“Whoa, look at the size!” he said one recent afternoon, staring wide-eyed at a fresh sample on a trail in Franklin County. He measured and photographed the large poop (and, to any dog ​​owner, it must have looked like a dog) before using disposable chopsticks to scoop up a piece and place it in a plastic tube for genetic testing. “It's very impressive,” he said, convinced that it was made by wolves, given its size and content. “It won the lottery.”

Before the arrival of Europeans, wolves roamed from coast to coast in what is now the United States. Hunted to near extinction in the early 1900s, they have reclaimed territory in recent decades. While humans are behind the reintroduction of wolves to Yellowstone National Park, other gains are led by the animals themselves. The population remaining in Minnesota is spreading to neighboring states and growing. More recently, wolves have established a breeding population in Northern California.

As their numbers grew, so did the controversy over how to manage them. During the Trump administration, federal wildlife officials removed them from the Endangered Species list; a judge later overturned the decision, restoring protection.

OK Dr. Vucetich of Michigan Technological University and Dr. Rosenblatt of New York's Department of Environmental Conservation said that, while individual wolves can occasionally find their way into the Northeastern United States, neither are groups. They said it would leave a lot of evidence, such as the killing of a deer, that has yet to materialize.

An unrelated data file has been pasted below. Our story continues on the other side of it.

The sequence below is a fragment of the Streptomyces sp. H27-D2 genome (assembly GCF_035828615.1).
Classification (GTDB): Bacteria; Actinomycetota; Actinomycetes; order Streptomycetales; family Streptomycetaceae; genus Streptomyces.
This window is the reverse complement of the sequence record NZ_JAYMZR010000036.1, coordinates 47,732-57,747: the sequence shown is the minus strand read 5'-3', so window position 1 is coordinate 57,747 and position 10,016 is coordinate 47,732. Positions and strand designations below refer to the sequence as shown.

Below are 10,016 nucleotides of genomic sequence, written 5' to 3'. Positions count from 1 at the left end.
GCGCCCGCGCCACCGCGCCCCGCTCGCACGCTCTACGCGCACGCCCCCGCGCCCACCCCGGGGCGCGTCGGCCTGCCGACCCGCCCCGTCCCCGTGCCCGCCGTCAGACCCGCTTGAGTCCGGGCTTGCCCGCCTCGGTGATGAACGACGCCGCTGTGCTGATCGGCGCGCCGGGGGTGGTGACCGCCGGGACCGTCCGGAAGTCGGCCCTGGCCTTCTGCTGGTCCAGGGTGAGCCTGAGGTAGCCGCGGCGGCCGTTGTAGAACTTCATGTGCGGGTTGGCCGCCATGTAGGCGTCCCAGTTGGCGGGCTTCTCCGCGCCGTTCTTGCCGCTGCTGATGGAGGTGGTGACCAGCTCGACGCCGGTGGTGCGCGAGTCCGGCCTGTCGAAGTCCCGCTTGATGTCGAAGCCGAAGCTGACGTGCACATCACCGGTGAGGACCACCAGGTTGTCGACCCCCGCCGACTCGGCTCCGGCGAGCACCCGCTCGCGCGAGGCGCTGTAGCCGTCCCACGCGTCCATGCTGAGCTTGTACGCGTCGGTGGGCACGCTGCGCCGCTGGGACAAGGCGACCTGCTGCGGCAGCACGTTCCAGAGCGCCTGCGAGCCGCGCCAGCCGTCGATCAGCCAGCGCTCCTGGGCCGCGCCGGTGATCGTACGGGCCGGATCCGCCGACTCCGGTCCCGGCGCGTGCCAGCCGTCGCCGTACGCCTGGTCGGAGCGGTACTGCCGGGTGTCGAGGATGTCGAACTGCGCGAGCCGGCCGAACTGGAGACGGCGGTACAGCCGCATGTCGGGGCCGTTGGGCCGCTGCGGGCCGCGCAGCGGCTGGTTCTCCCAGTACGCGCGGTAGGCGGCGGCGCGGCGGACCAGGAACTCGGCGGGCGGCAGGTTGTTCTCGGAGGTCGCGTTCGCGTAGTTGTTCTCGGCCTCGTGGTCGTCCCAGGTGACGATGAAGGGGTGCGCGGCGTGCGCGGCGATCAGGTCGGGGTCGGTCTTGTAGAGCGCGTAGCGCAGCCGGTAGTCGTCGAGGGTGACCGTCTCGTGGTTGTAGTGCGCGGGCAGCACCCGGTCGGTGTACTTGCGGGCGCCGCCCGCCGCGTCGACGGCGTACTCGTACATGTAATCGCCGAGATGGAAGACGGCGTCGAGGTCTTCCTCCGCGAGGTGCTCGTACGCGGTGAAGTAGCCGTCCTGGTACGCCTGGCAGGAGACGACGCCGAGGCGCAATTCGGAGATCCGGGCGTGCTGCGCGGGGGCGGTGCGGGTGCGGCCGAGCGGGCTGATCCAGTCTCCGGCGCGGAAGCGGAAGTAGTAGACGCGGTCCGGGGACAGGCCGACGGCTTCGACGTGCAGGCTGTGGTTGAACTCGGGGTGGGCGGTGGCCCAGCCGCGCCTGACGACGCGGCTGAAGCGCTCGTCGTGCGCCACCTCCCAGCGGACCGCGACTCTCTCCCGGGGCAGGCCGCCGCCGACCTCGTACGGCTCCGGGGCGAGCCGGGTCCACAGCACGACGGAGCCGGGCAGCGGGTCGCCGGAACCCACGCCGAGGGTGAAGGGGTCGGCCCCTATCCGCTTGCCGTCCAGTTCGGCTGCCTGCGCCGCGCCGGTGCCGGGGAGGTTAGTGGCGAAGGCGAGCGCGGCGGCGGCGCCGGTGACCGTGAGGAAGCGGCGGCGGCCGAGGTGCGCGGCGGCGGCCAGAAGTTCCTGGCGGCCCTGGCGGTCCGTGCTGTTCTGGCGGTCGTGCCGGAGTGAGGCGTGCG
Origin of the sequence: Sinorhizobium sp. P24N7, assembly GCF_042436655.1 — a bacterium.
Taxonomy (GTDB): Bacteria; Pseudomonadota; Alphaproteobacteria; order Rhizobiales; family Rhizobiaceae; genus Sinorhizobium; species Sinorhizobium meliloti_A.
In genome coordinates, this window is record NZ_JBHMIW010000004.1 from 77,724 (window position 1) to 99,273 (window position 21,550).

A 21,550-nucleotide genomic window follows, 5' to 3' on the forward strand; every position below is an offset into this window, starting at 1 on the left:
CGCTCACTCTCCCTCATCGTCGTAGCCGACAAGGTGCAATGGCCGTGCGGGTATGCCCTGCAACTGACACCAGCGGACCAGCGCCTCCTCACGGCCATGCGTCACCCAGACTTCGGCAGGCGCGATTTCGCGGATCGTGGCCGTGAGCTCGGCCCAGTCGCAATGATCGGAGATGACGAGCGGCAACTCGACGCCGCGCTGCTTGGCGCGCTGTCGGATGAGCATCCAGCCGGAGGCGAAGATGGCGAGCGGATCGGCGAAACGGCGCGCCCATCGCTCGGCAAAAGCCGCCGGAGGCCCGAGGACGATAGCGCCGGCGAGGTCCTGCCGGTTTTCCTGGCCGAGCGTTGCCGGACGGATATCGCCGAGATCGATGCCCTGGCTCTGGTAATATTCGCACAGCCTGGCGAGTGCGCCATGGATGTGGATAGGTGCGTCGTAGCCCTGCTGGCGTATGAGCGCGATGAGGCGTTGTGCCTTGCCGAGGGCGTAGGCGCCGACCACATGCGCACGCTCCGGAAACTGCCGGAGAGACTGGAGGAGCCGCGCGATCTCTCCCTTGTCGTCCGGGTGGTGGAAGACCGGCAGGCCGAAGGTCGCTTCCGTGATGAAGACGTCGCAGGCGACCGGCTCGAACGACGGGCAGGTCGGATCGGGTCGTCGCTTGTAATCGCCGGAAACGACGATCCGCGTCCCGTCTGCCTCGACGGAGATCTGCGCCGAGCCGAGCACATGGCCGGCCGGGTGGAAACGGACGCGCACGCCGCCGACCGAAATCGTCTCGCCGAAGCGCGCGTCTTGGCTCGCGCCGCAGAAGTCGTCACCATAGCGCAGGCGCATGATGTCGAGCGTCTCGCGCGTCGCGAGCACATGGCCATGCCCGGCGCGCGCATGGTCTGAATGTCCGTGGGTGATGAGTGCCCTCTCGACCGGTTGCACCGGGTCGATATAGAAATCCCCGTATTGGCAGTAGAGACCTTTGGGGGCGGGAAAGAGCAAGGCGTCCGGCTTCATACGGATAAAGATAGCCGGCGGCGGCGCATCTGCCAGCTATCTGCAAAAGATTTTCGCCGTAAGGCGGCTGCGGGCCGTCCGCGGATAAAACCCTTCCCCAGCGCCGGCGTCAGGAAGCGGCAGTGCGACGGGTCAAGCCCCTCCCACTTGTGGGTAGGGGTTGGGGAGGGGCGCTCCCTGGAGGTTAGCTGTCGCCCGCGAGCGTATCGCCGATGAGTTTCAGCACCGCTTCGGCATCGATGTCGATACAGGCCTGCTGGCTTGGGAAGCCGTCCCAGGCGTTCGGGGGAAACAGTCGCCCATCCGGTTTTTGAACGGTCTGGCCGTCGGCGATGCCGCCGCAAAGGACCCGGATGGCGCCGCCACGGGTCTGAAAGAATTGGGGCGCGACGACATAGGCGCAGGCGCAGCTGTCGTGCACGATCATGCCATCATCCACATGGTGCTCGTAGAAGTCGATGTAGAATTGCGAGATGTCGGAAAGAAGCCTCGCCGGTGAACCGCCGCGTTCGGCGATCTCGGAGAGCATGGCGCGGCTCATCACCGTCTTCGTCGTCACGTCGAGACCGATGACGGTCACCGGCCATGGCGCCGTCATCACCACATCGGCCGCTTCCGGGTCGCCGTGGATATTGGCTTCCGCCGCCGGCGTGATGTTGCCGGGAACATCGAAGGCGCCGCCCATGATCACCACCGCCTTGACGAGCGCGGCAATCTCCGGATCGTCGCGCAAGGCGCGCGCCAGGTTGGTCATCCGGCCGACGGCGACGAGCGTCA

Advocates accuse state agencies of turning a blind eye to wolf conservation because the animals are deemed politically dangerous.

“Right now the country is operating in a factual vacuum as far as wolves go,” said Christopher Amato, who spent several years as assistant commissioner of natural resources in the Department of Environmental Conservation and now leads conservation at Protect the Adirondacks, a nonprofit. group. “No attempt was made to find out what was going on out there.”

But Dr. Rosenblatt said it was a matter of prioritizing the species known to be present in the state.

“We have many other, more heartbreaking environmental management issues ahead of us today that we must address,” said Dr. Rosenblatt, citing 70 species that are threatened or endangered. “If time wasn't the limit, it wouldn't be a headache at all,” he said.

Dr. vonHoldt at Princeton argues for a more holistic view around managing large wild canines. Instead of trying to separate wolves and coyotes into neat boxes, he said, officials should focus on the ecological services both can provide—preying on overpopulated deer, for example.

Mr. Christman, the hunter who shot the New York wolf, was initially dismayed that the large animal he hauled out of the woods on his back was not a record-breaking coyote.

Because it is an endangered species, the mountain was confiscated by the state. But like many hunters, Mr. Christman sees himself as a conservationist, and he is glad he had a hand in exposing the existence of wolves in the wild land he loves.

“To let people know what's around us and our own beautiful state is the most important part,” he said.